Personalized Learning – One Way Isn’t Best For All
Gone are the days of a teacher lecturing to a group from the chalkboard. Leaders from some of the highest-performing public charter schools in the country will share how they are changing the idea of what schools can be and what their innovations look like in action – a process that can be both exciting and yes, a little messy.
You’ll learn about a flexible classroom for 4th/5th graders at Rocketship Education; a hybrid middle school staffed by tutors, tablets and one master teacher at Match Education; and a fully blended high school at Summit Public Schools.
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- What is it really like to be innovating while running great schools? Unlike traditional schools, which are slow to implement change, we have the ability to do rapid prototyping and get quick feedback. This allows us to constantly adapt our approach, so that we can serve better meet our students' needs.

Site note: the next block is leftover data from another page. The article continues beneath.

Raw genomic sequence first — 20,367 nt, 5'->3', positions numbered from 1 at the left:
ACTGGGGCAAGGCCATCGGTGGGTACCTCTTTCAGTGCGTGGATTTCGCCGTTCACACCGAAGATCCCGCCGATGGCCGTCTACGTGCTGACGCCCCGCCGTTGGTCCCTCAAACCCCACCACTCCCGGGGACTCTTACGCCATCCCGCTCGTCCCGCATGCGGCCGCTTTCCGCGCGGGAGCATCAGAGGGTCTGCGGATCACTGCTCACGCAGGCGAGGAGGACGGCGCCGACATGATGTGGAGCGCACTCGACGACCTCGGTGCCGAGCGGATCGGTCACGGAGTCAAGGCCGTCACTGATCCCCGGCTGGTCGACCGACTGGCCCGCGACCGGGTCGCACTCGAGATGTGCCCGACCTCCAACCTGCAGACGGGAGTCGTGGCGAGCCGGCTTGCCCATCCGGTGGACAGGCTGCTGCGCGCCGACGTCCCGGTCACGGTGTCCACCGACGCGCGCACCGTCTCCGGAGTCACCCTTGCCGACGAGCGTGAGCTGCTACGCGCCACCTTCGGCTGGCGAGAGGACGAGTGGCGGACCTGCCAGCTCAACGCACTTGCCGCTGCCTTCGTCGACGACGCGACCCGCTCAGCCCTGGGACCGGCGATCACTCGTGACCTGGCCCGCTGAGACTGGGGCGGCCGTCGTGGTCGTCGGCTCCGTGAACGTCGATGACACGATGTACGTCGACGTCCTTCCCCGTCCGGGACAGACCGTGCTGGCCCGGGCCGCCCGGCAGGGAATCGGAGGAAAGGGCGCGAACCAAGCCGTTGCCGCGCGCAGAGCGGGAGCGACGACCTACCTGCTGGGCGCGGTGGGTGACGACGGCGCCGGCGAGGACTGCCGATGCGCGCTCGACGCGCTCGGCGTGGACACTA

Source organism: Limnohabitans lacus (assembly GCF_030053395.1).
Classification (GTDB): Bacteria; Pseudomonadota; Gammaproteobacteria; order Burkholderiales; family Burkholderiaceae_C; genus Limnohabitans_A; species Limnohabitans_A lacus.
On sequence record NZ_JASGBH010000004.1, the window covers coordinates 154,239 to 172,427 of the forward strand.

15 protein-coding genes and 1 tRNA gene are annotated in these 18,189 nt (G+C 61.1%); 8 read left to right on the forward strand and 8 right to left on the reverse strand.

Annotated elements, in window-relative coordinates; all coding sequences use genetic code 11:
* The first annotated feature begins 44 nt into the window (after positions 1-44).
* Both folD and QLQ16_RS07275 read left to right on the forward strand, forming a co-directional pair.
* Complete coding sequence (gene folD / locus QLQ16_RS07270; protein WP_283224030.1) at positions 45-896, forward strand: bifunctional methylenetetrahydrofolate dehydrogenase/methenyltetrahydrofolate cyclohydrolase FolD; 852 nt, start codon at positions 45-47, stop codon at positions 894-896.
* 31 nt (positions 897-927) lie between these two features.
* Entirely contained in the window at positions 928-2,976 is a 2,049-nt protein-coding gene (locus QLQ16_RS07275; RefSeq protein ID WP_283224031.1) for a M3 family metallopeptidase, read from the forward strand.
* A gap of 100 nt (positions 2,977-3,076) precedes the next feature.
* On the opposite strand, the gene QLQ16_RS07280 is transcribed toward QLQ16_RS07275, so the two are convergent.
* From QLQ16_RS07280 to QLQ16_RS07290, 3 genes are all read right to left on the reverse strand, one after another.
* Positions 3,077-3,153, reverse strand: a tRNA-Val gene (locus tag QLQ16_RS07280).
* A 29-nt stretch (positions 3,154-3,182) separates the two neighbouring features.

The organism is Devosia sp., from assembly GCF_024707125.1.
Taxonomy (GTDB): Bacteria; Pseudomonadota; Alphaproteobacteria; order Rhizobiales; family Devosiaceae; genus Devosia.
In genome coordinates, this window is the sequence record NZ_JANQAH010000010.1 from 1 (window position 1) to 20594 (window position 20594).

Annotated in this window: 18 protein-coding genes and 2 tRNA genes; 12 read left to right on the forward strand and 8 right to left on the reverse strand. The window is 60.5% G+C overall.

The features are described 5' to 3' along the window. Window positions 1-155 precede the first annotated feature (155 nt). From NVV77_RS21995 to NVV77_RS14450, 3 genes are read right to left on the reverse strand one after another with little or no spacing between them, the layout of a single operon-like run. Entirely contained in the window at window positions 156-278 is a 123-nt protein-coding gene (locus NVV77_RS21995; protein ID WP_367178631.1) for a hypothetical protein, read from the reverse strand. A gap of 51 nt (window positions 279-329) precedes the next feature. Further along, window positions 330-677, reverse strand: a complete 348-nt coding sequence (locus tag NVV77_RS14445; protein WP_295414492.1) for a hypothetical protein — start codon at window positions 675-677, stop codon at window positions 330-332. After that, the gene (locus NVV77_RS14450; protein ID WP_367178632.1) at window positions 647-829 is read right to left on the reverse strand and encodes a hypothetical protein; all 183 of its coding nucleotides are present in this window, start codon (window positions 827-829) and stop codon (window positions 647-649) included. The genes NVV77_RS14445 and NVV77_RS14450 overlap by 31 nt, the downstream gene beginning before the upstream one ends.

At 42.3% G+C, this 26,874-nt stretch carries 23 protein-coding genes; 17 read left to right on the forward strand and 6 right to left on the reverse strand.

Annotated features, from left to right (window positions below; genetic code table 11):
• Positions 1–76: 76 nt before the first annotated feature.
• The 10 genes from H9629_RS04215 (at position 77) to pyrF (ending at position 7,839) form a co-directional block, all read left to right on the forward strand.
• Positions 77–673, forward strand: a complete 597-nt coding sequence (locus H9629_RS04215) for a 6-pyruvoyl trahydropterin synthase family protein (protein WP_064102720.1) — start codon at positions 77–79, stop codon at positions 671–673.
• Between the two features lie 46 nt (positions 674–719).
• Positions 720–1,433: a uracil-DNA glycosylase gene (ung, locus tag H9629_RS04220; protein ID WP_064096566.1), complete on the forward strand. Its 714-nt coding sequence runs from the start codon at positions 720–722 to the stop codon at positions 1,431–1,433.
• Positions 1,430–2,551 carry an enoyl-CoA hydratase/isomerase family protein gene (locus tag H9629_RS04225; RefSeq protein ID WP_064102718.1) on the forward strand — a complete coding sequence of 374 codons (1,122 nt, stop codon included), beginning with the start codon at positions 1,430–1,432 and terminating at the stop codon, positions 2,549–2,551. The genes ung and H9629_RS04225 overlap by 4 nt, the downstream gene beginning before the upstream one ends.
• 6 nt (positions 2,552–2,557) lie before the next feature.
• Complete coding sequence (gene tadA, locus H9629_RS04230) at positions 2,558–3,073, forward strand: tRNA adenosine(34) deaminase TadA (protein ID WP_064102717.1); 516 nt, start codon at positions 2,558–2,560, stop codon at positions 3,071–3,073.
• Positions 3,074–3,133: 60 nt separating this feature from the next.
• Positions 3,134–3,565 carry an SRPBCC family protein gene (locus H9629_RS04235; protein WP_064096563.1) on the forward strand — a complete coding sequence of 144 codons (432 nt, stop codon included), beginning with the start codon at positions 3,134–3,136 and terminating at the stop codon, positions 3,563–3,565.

- How do you know that what you’re doing is really working? Technology gives you constant feedback, so teachers and school leaders have access to both qualitative and quantitative data and can see progress and make adjustments as needed. Having these types of data systems is invaluable to instruction and professional development, as competencies can be tracked -- this allows everyone to know how effective they are.
- Can these new ideas of what schools can be like actually serve all types of students better? Every student is unique. Innovative approaches allow schools to better meet the needs of traditionally underserved students. Blended learning – which can personalize learning for all students – is critical to closing the achievement gap.
- Betsy Corcoran, CEO/Founder, EdSurge
- Preston Smith, CEO/Co-Founder, Rocketship Education
- Stig Leschly, CEO, Match Education
- Diane Tavenner, CEO/Founder, Summit Public Schools
Ida Linden, Account Executive, Larson Communications